I love Charlotte Gainsbourg. Partly it's because of her movies — but mostly it's her underbite.

Gainsbourg discusses her acting and singing careers in an interview with AnOther magazine, and she's impressive in both spheres. I especially liked her in My Wife Is An Actress and Love, Etc. — maybe slightly less so in The Science of Sleep, but only because her character was written as too much of a Manic Pixie Dream Girl. She tends to project a mysterious quality and a sense that even her characters don't fully understand their own motivations — a sense borne out, perhaps, by her statement that, "What I do and the decisions I make – whether to make music or be in a film – are very instinctive and I only understand much later, in retrospect, my reasons for doing things." But: the underbite.

Every kid has her own insecurities, but many of mine started at the orthodontist. Told I had catastrophic bite problems that would pretty much destroy all my teeth by adulthood, I had to wear a medieval-looking palate expander that spread my front top teeth apart in jack-o-lantern fashion. Then while braces worked to close the gaps up, I was given a "bumper" for my lower jaw which pushed my lip out Neanderthal-style. Eventually all this hardware did its work and I emerged with medically acceptable teeth, but also with something of an obsession with my jaw. I was sure my profile looked weird. My upper lip was small, my lower lip was big. My chin was sort of jutting. The obsession faded as I entered college, but I was still pretty convinced people shouldn't see me from the side — until I saw Charlotte Gainsbourg.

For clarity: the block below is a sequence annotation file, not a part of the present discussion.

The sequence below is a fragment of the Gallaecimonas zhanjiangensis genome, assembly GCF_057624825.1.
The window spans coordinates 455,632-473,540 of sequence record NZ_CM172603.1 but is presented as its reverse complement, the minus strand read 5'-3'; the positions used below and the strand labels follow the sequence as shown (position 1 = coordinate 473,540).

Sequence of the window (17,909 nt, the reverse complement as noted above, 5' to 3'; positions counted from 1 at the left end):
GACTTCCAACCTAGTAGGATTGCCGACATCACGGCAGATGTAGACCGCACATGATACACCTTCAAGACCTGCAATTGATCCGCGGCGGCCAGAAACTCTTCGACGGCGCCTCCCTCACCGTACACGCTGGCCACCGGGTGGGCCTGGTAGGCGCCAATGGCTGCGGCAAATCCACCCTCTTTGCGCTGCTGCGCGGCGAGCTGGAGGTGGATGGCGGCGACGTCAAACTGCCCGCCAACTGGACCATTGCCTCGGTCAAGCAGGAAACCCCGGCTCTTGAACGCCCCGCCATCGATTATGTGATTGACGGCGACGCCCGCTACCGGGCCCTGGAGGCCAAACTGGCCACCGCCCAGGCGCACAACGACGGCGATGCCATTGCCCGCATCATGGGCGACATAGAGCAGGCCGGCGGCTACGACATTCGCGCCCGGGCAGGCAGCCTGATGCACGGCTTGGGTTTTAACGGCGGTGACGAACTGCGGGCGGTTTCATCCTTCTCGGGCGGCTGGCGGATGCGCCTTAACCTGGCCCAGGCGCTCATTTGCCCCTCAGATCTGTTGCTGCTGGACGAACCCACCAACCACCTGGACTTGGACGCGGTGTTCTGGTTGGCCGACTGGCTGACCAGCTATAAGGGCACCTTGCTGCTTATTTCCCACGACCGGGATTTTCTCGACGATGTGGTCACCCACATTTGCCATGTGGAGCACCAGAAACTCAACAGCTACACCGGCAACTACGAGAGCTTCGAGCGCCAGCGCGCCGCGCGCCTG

I look far from exactly like Gainsbourg (there's a reason she's my fantasy casting choice for the movie of my life). But she does have a prominent chin and slightly thin lips, a profile that's not traditionally Hollywood-hot yet is totally familiar to me. She also violates Hollywood ideals in a few other ways — she's small-breasted, and while she's always beautifully dressed, she frequently shows up to events with messy hair and minimal makeup:

Of course, Gainsbourg's also thin, and white, and clear-skinned, and rich enough to be able to afford gorgeous designer outfits, so her stardom isn't really breaking down any enormous boundaries. But she is unconventional-looking, and it was seeing her on screen that made me realize a woman didn't have to conform to every convention in order to be beautiful.

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Other Jezebel staffers have had similar experiences. Of the gorgeous Thandie Newton, Dodai says, "I relate to her look; brown skin, curly hair and button nose — especially when i was younger and there weren't a lot of people who looked like that in the movies or on TV." I would add that I'd kill for the dress/necklace/eye-makeup combo Newton's rocking above.

Katy's a fan of Maggie Gyllenhaal, in part because "I find her really pretty, but in a sort of unconventional way (she's the kind of interesting pretty I always wanted to be as a teenager. More stunning than "hot girl")." And Intern Maura loves Zooey Deschanel's look: "I frequently try to copy the way she styles her hair (I also have pale skin, dark hair, and blue eyes), and I love her clothes." But she also girl-crushes on Mindy Kaling for reasons both substantive and sartorial:

I loved her on the Office from the beginning, and finding out she was a writer on the show took it to whole new levels—plus her old blog, Things I've Bought That I Love, and now her tweets...I can only imagine how awkward I would be if I ever met her. I think she's an amazing role model, she has terrific style, and is one of the funniest women in entertainment right now. Love. Love. Love.

Agreed.

Charlotte Gainsbourg [AnOther]